Amp basics?


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09-30-2002, 05:53 PM
I am thinking of buying a cabinet amplifier for my guitar, but i do not know how to connect my guitar to it to make noise, do i need to attach to something or what?

09-30-2002, 06:14 PM
You need to buy an amp head and connect it to the cabinet and then plug your guitar into the amp head.

09-30-2002, 06:41 PM
...but i am dead serious. If you dont know this you shouldn't get it. Get a combo amp such as the great Line6 Spider Series...a lot of tones for a cheap price...but still good quality...I know...i have one

09-30-2002, 07:44 PM
ok thanks, but would i be able to perform somewhere with this?

09-30-2002, 07:46 PM
It depends. How big of a gig would you be performing at?

09-30-2002, 08:41 PM
how about 250-500 people

09-30-2002, 08:45 PM
um, this may sound kinda stupid but, how do i get to the prices on the website you gave me? i can't find them:confused:

09-30-2002, 09:03 PM
You would probably need the Line 6 Spider 212. Check for prices at
Hope this helps.

10-01-2002, 11:16 AM
*takes deep breath*

Okay... some of this you probably already know but I want to explain the details in greath length so hopefully this post can be used to answer this same question that keeps comming up.

There are 3 parts to your amplifier: The preamp, the power amp and the loud speaker.

1. The Preamp

The preamp is the very first stage of amplification. It does all of the necessary "handling" of the guitar singal. This includes EQ, distortion etc. There's no real amplification of the sound wave going on here. Just modification, clipping etc...

2. The Power Amp

The power amp is what's in charge of the actual amplification of the sound. It amplifies and sends the signal to the loud speaker.

3. The Loud Speaker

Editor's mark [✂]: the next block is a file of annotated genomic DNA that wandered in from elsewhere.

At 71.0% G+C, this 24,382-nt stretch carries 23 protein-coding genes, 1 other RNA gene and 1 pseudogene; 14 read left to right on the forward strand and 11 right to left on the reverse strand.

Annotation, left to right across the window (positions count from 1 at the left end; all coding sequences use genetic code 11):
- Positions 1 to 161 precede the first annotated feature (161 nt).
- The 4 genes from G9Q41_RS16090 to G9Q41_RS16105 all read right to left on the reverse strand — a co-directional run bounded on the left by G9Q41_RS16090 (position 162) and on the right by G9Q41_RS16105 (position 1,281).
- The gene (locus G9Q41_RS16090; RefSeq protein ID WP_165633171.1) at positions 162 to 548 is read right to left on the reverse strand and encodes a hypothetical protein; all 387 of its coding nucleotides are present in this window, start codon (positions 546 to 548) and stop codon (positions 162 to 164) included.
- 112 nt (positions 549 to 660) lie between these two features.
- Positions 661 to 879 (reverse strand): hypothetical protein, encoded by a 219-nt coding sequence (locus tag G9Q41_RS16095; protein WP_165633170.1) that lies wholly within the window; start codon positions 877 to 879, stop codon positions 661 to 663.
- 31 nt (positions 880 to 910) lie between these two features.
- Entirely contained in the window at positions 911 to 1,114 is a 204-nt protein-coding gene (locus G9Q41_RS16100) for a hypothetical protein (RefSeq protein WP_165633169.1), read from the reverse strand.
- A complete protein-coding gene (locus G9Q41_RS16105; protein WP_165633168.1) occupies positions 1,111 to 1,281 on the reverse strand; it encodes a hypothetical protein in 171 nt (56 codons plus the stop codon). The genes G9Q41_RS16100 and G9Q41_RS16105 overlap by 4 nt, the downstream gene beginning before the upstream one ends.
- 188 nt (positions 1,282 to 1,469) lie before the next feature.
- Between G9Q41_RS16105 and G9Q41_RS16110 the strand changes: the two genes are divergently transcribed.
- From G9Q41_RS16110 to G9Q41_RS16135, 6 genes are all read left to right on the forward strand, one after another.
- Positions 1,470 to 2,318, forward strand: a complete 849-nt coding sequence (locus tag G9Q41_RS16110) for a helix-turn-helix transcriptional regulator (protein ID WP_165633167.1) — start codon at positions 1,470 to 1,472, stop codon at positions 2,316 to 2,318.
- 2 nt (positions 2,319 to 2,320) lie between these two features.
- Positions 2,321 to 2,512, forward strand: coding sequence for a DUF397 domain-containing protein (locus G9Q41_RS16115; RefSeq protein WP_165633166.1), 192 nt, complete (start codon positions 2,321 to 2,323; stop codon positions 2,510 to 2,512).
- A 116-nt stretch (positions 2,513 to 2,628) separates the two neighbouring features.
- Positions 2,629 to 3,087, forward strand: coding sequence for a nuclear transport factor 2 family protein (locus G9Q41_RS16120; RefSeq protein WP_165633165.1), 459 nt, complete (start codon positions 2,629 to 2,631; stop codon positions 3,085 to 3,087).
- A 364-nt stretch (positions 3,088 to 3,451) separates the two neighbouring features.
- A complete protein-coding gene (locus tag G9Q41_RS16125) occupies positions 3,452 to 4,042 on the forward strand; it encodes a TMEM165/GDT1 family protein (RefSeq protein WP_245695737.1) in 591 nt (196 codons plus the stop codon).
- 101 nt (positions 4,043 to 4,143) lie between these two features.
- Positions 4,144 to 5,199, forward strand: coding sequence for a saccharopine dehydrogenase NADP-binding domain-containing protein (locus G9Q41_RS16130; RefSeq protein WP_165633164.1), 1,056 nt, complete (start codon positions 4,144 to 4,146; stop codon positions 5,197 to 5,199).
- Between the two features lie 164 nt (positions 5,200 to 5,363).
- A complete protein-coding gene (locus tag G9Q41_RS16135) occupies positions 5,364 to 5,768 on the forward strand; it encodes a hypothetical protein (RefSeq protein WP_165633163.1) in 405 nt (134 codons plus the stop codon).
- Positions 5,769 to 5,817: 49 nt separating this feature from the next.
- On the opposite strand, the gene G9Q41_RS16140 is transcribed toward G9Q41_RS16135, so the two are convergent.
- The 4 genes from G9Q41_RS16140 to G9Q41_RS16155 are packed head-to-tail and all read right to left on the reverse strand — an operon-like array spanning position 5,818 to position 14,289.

This should be obvious. A cabinet is a few loud speakers (usually 4 but you can get 2 or 1 speaker cabinets as well) put into a cabinet.

All 3 components have a drastic effect on your tone. The only component that really has an effect on your amplification and "power" is your power amp. However, you have to have a loud speaker that can handle what your power amp feeds it.

An "amp head" usuaully implies a preamp and a power amp as one unit that sits on one or more cabinets. When you have an amp head sitting on two 4x12 cabinets this is referred to as a "stack". When you have only one cabinet it's called a "half stack"

A combo is simply all 3 components put together into one. Most high end combos (such as those made by Fender and Marshall) are originally manufactured as amp heads and then later made into combos at a cheaper price.

Combos are just as powerful and as loud but not as versatile and they usually only have 2 loud speakers.

As for playing live, a 50W amp is good enough for just about any club regardless of wether it's a combo or a stack. If you need anything more than that the place should have a PA to go through and you'll mic your amp.

The only time you should get a 100W instead of a 50W is when the price different is very marginal. This usually isn't the case. For my amp it would have costed me $150 more to get a 100W. Forget it. I bought a distortion pedal instead. And the 50W is very loud mind you.

I hope this helps in your amp buying process. I've got a few links to give you that will help you research amps to give you better insight as to how to go about shopping for one:


10-01-2002, 03:26 PM
thank you!!

10-01-2002, 06:07 PM
Originally posted by stuzrol
Hey Garret thanx for answering ma question bout heads and cabs be4 i asked it, but 1 thing i need to know, when ya were ona bout 4x12 cabs, how do we know when they're 4x12 or summn else?? Is 4x12 a mesaurement of summit or what....:confused:

4x12 means 4 12" speakers. In other words 4 speakers that are each 12"x12" inside of one cabinet.

I hope that clears things up.